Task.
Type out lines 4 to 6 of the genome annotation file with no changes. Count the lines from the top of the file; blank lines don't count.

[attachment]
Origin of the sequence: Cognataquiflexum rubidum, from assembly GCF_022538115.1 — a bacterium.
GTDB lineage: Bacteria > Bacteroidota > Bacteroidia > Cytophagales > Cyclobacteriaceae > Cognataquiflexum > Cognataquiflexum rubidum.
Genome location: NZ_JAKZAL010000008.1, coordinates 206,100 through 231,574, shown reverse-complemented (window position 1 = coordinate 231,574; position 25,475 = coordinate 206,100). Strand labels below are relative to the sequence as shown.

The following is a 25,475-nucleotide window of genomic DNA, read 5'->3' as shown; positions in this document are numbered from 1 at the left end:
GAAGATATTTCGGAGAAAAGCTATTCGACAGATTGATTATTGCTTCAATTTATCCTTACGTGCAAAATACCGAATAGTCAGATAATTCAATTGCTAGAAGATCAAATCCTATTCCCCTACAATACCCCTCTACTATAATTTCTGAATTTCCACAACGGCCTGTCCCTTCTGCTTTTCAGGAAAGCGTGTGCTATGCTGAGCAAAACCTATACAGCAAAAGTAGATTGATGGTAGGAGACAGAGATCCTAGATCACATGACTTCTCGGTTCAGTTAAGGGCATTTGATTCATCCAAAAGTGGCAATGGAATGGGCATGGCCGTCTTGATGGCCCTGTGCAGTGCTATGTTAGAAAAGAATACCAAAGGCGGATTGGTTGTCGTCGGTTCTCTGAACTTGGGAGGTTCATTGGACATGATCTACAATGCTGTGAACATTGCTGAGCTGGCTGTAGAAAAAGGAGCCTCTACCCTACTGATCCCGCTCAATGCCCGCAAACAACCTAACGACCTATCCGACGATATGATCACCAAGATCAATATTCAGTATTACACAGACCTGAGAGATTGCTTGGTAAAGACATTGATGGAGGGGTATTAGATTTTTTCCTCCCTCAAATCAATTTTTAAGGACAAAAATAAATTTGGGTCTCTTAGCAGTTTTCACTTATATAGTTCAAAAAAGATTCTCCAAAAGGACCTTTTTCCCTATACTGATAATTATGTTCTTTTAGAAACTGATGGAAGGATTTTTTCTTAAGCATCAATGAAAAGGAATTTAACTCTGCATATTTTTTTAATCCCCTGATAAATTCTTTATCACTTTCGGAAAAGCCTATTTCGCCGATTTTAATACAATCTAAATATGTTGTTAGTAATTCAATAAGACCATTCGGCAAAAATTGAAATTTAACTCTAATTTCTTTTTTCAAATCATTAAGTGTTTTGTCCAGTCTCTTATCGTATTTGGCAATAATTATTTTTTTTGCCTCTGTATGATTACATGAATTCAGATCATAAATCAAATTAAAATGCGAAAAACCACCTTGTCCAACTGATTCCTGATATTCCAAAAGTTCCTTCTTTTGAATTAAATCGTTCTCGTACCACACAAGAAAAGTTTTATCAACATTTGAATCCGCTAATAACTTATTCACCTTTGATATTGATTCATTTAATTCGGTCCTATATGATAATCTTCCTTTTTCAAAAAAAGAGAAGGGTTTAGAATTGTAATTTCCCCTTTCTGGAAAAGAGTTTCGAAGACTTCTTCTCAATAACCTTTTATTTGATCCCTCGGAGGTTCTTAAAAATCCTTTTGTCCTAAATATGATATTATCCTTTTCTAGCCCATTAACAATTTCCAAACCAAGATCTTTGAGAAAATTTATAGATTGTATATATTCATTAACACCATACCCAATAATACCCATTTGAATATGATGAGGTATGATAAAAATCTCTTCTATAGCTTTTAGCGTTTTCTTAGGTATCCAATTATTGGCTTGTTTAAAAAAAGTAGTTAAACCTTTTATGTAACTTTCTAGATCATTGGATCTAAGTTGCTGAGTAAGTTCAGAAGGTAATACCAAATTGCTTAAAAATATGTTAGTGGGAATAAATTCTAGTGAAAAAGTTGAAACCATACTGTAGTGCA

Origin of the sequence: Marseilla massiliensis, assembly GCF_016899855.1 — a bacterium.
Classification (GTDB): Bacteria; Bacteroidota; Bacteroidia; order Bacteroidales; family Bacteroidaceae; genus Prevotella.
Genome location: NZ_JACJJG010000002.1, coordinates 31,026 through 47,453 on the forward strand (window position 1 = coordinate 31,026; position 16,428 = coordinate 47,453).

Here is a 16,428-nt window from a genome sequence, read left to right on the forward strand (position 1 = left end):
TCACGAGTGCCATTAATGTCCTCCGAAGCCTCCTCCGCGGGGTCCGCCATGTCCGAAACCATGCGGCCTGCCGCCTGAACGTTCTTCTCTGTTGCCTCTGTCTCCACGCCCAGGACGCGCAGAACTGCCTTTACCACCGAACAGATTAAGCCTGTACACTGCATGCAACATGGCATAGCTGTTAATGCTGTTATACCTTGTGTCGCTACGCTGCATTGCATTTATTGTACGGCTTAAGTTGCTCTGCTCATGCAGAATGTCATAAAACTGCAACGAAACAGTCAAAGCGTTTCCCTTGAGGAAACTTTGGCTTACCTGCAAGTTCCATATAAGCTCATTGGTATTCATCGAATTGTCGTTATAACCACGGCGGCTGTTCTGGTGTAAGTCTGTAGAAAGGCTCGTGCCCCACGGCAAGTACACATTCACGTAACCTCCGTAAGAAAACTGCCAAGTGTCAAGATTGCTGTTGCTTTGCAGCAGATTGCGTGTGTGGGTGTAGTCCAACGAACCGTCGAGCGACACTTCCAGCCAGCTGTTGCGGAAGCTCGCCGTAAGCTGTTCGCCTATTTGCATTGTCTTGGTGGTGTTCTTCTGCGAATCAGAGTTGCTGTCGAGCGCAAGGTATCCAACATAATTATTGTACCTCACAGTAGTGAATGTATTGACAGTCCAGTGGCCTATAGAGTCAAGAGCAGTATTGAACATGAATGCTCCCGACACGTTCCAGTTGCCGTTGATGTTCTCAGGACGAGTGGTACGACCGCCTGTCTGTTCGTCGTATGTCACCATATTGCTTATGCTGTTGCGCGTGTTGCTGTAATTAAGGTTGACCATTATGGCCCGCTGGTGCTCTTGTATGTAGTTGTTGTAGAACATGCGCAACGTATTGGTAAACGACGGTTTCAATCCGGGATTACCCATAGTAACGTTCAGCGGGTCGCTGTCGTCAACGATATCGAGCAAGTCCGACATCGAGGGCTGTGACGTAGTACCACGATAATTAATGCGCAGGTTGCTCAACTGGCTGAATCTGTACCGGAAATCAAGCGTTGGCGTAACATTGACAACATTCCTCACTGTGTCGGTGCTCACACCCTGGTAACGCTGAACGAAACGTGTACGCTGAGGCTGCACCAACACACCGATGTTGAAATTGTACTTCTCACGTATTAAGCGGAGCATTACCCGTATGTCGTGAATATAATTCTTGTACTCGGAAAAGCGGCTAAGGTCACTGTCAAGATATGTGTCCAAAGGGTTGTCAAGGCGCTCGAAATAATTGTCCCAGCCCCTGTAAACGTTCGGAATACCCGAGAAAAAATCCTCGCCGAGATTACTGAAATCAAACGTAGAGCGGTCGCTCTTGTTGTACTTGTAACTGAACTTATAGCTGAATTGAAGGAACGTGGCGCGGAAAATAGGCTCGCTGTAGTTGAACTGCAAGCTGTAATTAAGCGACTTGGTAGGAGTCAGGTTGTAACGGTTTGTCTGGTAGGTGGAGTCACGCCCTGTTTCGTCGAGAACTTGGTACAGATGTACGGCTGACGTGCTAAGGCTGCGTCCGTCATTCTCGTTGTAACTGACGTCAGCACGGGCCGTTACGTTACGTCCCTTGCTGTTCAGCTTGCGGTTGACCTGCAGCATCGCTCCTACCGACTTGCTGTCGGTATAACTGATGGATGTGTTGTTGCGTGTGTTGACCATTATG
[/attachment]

The following is a 25,475-nucleotide window of genomic DNA, read 5'->3' as shown; positions in this document are numbered from 1 at the left end:
GAAGATATTTCGGAGAAAAGCTATTCGACAGATTGATTATTGCTTCAATTTATCCTTACGTGCAAAATACCGAATAGTCAGATAATTCAATTGCTAGAAGATCAAATCCTATTCCCCTACAATACCCCTCTACTATAATTTCTGAATTTCCACAACGGCCTGTCCCTTCTGCTTTTCAGGAAAGCGTGTGCTATGCTGAGCAAAACCTATACAGCAAAAGTAGATTGATGGTAGGAGACAGAGATCCTAGATCACATGACTTCTCGGTTCAGTTAAGGGCATTTGATTCATCCAAAAGTGGCAATGGAATGGGCATGGCCGTCTTGATGGCCCTGTGCAGTGCTATGTTAGAAAAGAATACCAAAGGCGGATTGGTTGTCGTCGGTTCTCTGAACTTGGGAGGTTCATTGGACATGATCTACAATGCTGTGAACATTGCTGAGCTGGCTGTAGAAAAAGGAGCCTCTACCCTACTGATCCCGCTCAATGCCCGCAAACAACCTAACGACCTATCCGACGATATGATCACCAAGATCAATATTCAGTATTACACAGACCTGAGAGATTGCTTGGTAAAGACATTGATGGAGGGGTATTAGATTTTTTCCTCCCTCAAATCAATTTTTAAGGACAAAAATAAATTTGGGTCTCTTAGCAGTTTTCACTTATATAGTTCAAAAAAGATTCTCCAAAAGGACCTTTTTCCCTATACTGATAATTATGTTCTTTTAGAAACTGATGGAAGGATTTTTTCTTAAGCATCAATGAAAAGGAATTTAACTCTGCATATTTTTTTAATCCCCTGATAAATTCTTTATCACTTTCGGAAAAGCCTATTTCGCCGATTTTAATACAATCTAAATATGTTGTTAGTAATTCAATAAGACCATTCGGCAAAAATTGAAATTTAACTCTAATTTCTTTTTTCAAATCATTAAGTGTTTTGTCCAGTCTCTTATCGTATTTGGCAATAATTATTTTTTTTGCCTCTGTATGATTACATGAATTCAGATCATAAATCAAATTAAAATGCGAAAAACCACCTTGTCCAACTGATTCCTGATATTCCAAAAGTTCCTTCTTTTGAATTAAATCGTTCTCGTACCACACAAGAAAAGTTTTATCAACATTTGAATCCGCTAATAACTTATTCACCTTTGATATTGATTCATTTAATTCGGTCCTATATGATAATCTTCCTTTTTCAAAAAAAGAGAAGGGTTTAGAATTGTAATTTCCCCTTTCTGGAAAAGAGTTTCGAAGACTTCTTCTCAATAACCTTTTATTTGATCCCTCGGAGGTTCTTAAAAATCCTTTTGTCCTAAATATGATATTATCCTTTTCTAGCCCATTAACAATTTCCAAACCAAGATCTTTGAGAAAATTTATAGATTGTATATATTCATTAACACCATACCCAATAATACCCATTTGAATATGATGAGGTATGATAAAAATCTCTTCTATAGCTTTTAGCGTTTTCTTAGGTATCCAATTATTGGCTTGTTTAAAAAAAGTAGTTAAACCTTTTATGTAACTTTCTAGATCATTGGATCTAAGTTGCTGAGTAAGTTCAGAAGGTAATACCAAATTGCTTAAAAATATGTTAGTGGGAATAAATTCTAGTGAAAAAGTTGAAACCATACTGTAGTGCA

Origin of the sequence: Marseilla massiliensis, assembly GCF_016899855.1 — a bacterium.